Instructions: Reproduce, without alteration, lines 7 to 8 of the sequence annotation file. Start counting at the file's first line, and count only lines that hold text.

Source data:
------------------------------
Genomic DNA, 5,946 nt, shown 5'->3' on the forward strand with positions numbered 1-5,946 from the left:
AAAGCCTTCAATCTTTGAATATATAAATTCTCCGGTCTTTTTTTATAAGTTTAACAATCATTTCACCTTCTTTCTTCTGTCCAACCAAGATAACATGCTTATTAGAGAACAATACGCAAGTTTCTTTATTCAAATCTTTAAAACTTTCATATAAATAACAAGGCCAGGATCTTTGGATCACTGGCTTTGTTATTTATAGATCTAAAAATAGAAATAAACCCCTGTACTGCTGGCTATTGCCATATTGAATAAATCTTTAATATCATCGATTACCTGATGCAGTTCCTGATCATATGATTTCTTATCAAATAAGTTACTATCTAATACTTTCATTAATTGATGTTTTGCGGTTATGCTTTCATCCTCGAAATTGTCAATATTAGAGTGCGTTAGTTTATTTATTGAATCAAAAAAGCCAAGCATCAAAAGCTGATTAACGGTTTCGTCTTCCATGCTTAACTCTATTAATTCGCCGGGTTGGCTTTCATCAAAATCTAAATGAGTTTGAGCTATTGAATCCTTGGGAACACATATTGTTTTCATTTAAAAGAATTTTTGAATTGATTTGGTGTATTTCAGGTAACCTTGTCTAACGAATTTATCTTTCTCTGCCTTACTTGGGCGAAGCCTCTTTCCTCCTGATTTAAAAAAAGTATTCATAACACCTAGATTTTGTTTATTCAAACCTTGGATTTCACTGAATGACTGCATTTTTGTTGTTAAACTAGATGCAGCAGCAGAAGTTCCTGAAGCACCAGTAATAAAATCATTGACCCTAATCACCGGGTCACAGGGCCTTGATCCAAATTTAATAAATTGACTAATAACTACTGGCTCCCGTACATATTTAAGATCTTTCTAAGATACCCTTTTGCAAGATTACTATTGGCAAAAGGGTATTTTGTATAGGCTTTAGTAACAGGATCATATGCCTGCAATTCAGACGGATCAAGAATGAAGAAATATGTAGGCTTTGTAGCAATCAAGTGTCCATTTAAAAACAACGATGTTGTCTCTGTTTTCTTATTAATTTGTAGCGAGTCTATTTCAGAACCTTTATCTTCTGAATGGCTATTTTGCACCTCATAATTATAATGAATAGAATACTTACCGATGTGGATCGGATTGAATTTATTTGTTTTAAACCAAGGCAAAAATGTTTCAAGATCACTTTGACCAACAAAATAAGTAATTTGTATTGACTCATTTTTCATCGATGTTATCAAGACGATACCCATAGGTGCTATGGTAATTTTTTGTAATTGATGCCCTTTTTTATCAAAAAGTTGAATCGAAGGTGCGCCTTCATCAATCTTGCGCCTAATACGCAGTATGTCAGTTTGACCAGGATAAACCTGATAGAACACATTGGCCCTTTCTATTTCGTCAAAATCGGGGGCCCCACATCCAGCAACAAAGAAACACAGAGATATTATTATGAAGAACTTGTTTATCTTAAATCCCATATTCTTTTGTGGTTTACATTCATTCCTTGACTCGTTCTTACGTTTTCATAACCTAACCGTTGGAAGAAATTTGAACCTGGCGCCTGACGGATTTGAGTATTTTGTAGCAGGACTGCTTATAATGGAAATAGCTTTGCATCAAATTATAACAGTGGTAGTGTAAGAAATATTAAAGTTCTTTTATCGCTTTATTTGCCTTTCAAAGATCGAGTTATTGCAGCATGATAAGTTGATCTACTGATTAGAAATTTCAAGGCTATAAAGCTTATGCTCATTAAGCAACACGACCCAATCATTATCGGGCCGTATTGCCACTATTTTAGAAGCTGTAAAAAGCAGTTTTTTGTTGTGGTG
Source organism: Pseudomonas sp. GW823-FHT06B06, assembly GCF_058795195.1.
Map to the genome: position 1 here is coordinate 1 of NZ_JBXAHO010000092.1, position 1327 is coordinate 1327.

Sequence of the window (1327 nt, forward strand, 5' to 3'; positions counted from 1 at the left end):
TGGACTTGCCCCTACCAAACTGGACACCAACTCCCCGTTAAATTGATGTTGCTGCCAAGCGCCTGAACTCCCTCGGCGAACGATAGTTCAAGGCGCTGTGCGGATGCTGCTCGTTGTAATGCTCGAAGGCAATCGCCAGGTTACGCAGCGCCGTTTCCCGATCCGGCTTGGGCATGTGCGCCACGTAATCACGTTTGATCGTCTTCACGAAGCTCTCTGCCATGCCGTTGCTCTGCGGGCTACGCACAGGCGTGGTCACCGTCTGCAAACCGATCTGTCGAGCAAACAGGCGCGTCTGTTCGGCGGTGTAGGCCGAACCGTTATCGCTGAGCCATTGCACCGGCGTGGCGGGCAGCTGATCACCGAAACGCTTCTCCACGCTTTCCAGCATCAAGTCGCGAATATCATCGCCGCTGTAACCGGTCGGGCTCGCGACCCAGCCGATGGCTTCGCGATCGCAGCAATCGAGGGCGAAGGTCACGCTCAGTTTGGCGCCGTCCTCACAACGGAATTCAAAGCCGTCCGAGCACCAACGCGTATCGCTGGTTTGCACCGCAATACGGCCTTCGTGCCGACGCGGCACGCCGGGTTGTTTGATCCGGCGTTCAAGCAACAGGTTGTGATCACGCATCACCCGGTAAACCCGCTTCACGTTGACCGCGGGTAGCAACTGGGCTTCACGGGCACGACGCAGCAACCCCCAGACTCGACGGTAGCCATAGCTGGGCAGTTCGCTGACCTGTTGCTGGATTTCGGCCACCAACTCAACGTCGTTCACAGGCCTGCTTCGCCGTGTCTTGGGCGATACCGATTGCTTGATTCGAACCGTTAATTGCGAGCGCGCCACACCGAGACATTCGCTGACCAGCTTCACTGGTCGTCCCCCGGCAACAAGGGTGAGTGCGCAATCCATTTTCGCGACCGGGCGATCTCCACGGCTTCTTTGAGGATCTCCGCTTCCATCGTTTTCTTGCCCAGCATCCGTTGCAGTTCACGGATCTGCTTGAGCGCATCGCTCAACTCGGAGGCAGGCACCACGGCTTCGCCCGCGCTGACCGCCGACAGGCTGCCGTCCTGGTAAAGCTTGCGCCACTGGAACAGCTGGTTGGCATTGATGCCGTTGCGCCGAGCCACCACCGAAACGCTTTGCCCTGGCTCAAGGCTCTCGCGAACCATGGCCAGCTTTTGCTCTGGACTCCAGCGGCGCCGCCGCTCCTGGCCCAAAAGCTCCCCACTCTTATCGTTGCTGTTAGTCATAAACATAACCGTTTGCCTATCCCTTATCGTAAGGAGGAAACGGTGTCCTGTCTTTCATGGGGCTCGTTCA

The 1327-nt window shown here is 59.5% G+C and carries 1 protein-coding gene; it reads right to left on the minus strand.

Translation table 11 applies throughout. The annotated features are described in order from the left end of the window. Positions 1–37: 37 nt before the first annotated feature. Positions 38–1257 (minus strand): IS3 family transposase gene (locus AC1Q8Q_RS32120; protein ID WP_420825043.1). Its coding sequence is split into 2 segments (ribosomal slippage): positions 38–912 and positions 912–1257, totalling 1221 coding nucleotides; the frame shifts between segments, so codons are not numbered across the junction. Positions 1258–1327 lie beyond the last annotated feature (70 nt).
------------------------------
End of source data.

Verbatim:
The 1327-nt window shown here is 59.5% G+C and carries 1 protein-coding gene; it reads right to left on the minus strand.

Translation table 11 applies throughout. The annotated features are described in order from the left end of the window. Positions 1–37: 37 nt before the first annotated feature. Positions 38–1257 (minus strand): IS3 family transposase gene (locus AC1Q8Q_RS32120; protein ID WP_420825043.1). Its coding sequence is split into 2 segments (ribosomal slippage): positions 38–912 and positions 912–1257, totalling 1221 coding nucleotides; the frame shifts between segments, so codons are not numbered across the junction. Positions 1258–1327 lie beyond the last annotated feature (70 nt).